Earth Day: Almost 1-in-2 Brits want to make their homes more energy efficient, study finds
Earth Day is a worldwide event occurring on 22 April and is intended to celebrate the environmental diversity of the world, whilst highlighting ways of protecting the planet. A recent study by the ONS found that 76% of Brits are concerned about climate change, with much of society trying to contribute in a positive way through actions such as recycling or reducing their carbon footprint.
However, a lack of energy efficient homes is also a key issue that the UK is facing in terms of becoming more environmentally friendly. Residential properties are responsible for a fifth of the UK’s carbon dioxide emissions, prompting the government to pledge that by 2035 every home should have an EPC rating of C or above as part of its long-term plan to tackle climate change.
A landmark study from Cornerstone Tax has revealed a real appetite amongst UK homeowners to back this plan, with 36% reporting that making their home more energy efficient is a priority for them in 2022. The study also found that almost 1-in-6 Brits (12%) are even planning to move house in order to live a greener life, showing it to be an issue that is of real concern for current homeowners across the UK. However, 45% of respondents stated that they found it too expensive to make their homes more energy efficient without government support.
Although the government currently offers a 0% VAT incentive on energy-saving renovations over the next five years, James Morley, Business Development Director at Cornerstone Tax, explains: “The initial costs of making green renovations to your home are still too high for many homeowners across the UK. It’s clear to me that the government will need to go further in incentivising these type of developments if they wish to see more people carrying them out.”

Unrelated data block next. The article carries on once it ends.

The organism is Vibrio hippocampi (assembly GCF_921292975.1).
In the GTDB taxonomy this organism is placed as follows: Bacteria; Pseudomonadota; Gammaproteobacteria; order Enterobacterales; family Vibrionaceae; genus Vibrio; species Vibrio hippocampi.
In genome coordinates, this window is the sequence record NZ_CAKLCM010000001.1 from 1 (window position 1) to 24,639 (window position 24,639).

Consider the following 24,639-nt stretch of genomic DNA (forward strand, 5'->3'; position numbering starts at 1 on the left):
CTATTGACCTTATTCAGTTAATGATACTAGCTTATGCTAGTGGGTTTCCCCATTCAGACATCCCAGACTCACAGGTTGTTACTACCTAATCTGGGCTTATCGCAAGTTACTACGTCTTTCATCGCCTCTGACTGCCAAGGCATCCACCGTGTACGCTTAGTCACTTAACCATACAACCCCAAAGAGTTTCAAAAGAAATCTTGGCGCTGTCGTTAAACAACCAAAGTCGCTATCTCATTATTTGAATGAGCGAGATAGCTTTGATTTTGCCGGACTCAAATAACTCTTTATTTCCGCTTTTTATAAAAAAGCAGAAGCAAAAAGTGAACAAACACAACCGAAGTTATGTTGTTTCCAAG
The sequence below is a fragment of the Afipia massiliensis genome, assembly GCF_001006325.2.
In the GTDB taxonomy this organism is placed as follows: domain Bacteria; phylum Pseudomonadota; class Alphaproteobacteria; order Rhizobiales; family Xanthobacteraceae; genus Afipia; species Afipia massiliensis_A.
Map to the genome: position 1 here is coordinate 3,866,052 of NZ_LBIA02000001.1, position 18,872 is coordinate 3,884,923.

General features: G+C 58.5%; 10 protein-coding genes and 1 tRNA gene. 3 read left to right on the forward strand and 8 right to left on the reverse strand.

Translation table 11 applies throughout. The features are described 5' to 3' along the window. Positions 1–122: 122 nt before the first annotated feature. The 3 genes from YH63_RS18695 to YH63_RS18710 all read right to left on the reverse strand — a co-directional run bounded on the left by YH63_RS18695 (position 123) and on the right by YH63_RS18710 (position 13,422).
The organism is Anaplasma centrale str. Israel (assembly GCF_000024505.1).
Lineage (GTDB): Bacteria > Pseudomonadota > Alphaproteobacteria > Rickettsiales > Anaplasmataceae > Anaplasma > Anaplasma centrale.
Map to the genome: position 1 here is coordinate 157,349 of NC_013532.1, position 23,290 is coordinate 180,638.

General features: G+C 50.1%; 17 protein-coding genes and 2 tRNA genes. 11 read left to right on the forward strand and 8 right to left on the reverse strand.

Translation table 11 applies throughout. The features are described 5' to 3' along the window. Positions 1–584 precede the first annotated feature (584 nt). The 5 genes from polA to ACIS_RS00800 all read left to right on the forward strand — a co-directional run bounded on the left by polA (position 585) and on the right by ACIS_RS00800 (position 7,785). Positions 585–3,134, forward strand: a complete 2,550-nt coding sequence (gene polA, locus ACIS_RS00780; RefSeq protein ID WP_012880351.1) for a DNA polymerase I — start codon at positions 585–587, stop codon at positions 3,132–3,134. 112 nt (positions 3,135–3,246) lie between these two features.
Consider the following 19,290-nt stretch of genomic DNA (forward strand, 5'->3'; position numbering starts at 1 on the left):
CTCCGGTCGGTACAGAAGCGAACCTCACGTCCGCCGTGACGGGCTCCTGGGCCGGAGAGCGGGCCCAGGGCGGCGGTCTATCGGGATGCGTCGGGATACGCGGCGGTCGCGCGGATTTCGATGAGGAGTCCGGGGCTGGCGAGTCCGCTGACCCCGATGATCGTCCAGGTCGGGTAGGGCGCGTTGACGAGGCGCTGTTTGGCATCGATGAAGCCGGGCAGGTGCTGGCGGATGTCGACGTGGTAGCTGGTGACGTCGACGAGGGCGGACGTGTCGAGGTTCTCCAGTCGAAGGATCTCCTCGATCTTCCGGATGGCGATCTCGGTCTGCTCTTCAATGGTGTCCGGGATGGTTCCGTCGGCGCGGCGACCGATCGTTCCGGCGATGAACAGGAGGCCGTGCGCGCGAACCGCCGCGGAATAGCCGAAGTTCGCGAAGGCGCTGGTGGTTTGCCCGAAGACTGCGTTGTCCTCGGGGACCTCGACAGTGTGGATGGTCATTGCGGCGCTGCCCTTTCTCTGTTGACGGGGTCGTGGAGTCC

Those undeterred by the initial cost have a number of options when considering energy efficient renovations, including loft insulation, solid wall insulation, ground source heat pumps and double-glazing. By making such improvements, Brits can expect to save an estimated £890 every year in reduced energy costs, which over time may balance out the price of implementation. However, it is not just cost that remains a barrier – for those with listed properties, planning permission has become a major deterrent. Cornerstone’s study also uncovered that 22% of homeowners have looked into making their home more energy efficient but found it impossible because of planning restrictions.
James Morley comments on homeowners making energy efficient renovations:
“If you want the benefits of an eco-friendly home, without the extra expense or the hassle, then the solution would be to buy a new-build property. However, I do understand that many homeowners may feel very attached to their current properties and want to stay there.”
“Though many obstacles remain for Brits trying to make their homes more environmentally friendly, it’s encouraging to see a real appetite amongst homeowners to make their properties more energy efficient. For those carrying out these renovations it’s not only having a positive effect on the environment, but also reducing their energy bills in the long run. The government just needs to go a step further to ensure that these home adjustments are a viable option for everyone, and not just those who can afford it.”